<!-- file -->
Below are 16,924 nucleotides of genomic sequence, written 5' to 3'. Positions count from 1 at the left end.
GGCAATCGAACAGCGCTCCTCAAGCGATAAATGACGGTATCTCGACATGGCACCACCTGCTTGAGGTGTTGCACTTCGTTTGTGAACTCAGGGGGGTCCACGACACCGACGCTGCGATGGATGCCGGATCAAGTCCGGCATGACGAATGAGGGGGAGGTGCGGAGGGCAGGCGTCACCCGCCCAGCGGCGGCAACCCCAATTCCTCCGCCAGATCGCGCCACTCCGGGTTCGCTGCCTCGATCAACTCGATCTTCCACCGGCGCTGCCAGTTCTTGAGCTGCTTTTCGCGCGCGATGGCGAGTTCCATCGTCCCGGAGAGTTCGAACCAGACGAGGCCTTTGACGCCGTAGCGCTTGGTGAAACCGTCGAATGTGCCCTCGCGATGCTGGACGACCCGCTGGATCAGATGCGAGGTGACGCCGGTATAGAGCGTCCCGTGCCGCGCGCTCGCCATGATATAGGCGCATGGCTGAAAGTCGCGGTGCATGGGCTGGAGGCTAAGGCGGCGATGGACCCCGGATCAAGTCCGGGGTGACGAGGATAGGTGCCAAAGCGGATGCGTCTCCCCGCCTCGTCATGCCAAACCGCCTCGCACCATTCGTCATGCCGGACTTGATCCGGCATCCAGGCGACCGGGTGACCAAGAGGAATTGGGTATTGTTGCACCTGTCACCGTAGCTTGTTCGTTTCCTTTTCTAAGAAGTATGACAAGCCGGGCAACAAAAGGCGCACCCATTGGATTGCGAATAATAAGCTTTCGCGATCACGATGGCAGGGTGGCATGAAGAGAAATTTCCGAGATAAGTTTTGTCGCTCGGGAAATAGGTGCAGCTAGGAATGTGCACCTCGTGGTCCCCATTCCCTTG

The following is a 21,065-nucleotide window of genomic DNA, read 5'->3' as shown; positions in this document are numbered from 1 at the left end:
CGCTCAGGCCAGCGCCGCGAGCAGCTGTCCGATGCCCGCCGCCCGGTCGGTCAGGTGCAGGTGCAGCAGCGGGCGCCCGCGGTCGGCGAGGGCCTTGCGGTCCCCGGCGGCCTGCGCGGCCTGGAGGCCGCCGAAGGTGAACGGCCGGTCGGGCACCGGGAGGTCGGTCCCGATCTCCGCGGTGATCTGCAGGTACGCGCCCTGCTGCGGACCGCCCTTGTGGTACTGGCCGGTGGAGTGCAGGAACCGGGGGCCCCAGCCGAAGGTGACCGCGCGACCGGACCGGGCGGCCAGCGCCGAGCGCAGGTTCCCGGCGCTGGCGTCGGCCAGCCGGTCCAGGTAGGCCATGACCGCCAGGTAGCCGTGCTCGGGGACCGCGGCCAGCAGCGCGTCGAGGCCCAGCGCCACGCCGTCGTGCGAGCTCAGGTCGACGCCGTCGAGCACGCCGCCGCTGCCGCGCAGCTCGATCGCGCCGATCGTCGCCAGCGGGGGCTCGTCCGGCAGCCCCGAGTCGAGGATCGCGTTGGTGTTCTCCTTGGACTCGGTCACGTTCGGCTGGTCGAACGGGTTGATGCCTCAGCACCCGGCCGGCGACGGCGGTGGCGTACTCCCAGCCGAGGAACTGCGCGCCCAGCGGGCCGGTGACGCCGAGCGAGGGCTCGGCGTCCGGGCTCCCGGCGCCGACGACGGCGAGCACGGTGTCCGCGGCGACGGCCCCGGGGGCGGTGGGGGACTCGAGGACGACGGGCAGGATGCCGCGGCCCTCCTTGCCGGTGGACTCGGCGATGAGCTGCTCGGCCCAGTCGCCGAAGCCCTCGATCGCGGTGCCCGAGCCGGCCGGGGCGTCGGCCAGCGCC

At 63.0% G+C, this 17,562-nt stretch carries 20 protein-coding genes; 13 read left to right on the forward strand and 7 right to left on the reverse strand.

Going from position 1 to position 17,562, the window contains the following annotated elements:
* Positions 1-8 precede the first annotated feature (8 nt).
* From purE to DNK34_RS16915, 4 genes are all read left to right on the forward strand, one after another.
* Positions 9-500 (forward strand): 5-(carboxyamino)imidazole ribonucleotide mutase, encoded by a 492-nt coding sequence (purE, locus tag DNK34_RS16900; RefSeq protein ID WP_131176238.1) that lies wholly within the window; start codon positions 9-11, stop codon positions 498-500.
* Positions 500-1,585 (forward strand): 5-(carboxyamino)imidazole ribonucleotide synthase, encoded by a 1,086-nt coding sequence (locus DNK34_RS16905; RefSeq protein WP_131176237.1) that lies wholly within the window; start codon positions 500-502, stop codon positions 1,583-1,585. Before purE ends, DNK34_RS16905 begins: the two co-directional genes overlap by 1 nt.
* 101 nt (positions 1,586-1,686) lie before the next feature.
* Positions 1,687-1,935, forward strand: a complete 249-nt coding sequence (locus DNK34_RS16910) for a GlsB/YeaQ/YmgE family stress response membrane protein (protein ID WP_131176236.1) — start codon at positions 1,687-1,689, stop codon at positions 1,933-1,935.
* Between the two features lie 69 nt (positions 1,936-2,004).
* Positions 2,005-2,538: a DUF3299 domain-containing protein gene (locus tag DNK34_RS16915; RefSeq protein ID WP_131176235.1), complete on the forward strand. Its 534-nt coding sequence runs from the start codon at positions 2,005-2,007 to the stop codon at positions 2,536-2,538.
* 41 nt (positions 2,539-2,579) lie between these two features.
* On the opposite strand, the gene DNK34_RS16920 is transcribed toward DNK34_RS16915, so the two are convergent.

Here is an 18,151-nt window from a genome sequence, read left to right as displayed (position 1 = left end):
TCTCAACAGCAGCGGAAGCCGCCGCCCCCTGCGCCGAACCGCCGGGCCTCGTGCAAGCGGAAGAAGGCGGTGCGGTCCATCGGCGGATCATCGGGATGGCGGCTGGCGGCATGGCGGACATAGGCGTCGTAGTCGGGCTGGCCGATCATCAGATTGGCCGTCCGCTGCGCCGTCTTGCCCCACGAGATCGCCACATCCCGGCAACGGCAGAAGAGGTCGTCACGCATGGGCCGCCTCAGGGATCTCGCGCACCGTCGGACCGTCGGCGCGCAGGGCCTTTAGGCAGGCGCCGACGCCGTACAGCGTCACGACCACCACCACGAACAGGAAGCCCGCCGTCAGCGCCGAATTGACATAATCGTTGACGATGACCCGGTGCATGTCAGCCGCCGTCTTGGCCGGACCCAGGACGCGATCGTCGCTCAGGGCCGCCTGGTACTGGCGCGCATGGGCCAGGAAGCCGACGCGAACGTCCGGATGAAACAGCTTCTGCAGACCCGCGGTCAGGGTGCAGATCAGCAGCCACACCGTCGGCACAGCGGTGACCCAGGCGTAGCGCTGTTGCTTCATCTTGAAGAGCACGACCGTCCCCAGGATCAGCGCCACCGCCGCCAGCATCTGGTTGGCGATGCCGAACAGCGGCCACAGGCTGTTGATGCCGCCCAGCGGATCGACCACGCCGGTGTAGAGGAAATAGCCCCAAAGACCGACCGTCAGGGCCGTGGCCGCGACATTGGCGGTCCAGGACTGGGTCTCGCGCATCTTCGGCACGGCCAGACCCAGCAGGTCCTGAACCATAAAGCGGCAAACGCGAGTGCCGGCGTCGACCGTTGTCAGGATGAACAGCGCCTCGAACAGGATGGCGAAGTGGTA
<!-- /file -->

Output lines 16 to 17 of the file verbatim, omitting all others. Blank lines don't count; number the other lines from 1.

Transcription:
* On the opposite strand, the gene DNK34_RS16920 is transcribed toward DNK34_RS16915, so the two are convergent.

Here is an 18,151-nt window from a genome sequence, read left to right as displayed (position 1 = left end):